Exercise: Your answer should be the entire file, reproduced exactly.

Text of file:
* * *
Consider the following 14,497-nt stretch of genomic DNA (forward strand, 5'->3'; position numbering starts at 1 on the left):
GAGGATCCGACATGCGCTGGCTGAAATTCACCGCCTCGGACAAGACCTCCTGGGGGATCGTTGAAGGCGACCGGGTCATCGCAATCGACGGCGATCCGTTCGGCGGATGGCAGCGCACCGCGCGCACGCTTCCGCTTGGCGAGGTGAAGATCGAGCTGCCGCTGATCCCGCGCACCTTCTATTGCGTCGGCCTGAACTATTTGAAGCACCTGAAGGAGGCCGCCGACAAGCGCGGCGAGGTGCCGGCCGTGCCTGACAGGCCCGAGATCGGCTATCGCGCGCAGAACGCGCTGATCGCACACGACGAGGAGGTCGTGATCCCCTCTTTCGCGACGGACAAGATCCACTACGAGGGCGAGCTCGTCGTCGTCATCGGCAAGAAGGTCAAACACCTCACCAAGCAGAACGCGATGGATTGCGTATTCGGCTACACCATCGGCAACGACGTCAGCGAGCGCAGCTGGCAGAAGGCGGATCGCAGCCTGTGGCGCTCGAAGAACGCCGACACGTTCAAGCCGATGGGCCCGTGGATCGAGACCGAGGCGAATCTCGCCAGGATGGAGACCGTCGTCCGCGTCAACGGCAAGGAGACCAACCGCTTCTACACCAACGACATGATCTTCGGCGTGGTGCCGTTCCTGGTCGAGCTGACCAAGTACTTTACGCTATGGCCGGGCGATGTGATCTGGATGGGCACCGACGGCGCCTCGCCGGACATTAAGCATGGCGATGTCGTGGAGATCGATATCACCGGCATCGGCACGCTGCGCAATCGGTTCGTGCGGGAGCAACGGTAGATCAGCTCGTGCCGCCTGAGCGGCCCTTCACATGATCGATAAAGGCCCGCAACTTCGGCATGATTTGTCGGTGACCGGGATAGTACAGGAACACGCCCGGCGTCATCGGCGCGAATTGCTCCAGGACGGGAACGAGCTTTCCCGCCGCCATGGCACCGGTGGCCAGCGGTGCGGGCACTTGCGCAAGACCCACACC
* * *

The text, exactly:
Consider the following 14,497-nt stretch of genomic DNA (forward strand, 5'->3'; position numbering starts at 1 on the left):
GAGGATCCGACATGCGCTGGCTGAAATTCACCGCCTCGGACAAGACCTCCTGGGGGATCGTTGAAGGCGACCGGGTCATCGCAATCGACGGCGATCCGTTCGGCGGATGGCAGCGCACCGCGCGCACGCTTCCGCTTGGCGAGGTGAAGATCGAGCTGCCGCTGATCCCGCGCACCTTCTATTGCGTCGGCCTGAACTATTTGAAGCACCTGAAGGAGGCCGCCGACAAGCGCGGCGAGGTGCCGGCCGTGCCTGACAGGCCCGAGATCGGCTATCGCGCGCAGAACGCGCTGATCGCACACGACGAGGAGGTCGTGATCCCCTCTTTCGCGACGGACAAGATCCACTACGAGGGCGAGCTCGTCGTCGTCATCGGCAAGAAGGTCAAACACCTCACCAAGCAGAACGCGATGGATTGCGTATTCGGCTACACCATCGGCAACGACGTCAGCGAGCGCAGCTGGCAGAAGGCGGATCGCAGCCTGTGGCGCTCGAAGAACGCCGACACGTTCAAGCCGATGGGCCCGTGGATCGAGACCGAGGCGAATCTCGCCAGGATGGAGACCGTCGTCCGCGTCAACGGCAAGGAGACCAACCGCTTCTACACCAACGACATGATCTTCGGCGTGGTGCCGTTCCTGGTCGAGCTGACCAAGTACTTTACGCTATGGCCGGGCGATGTGATCTGGATGGGCACCGACGGCGCCTCGCCGGACATTAAGCATGGCGATGTCGTGGAGATCGATATCACCGGCATCGGCACGCTGCGCAATCGGTTCGTGCGGGAGCAACGGTAGATCAGCTCGTGCCGCCTGAGCGGCCCTTCACATGATCGATAAAGGCCCGCAACTTCGGCATGATTTGTCGGTGACCGGGATAGTACAGGAACACGCCCGGCGTCATCGGCGCGAATTGCTCCAGGACGGGAACGAGCTTTCCCGCCGCCATGGCACCGGTGGCCAGCGGTGCGGGCACTTGCGCAAGACCCACACC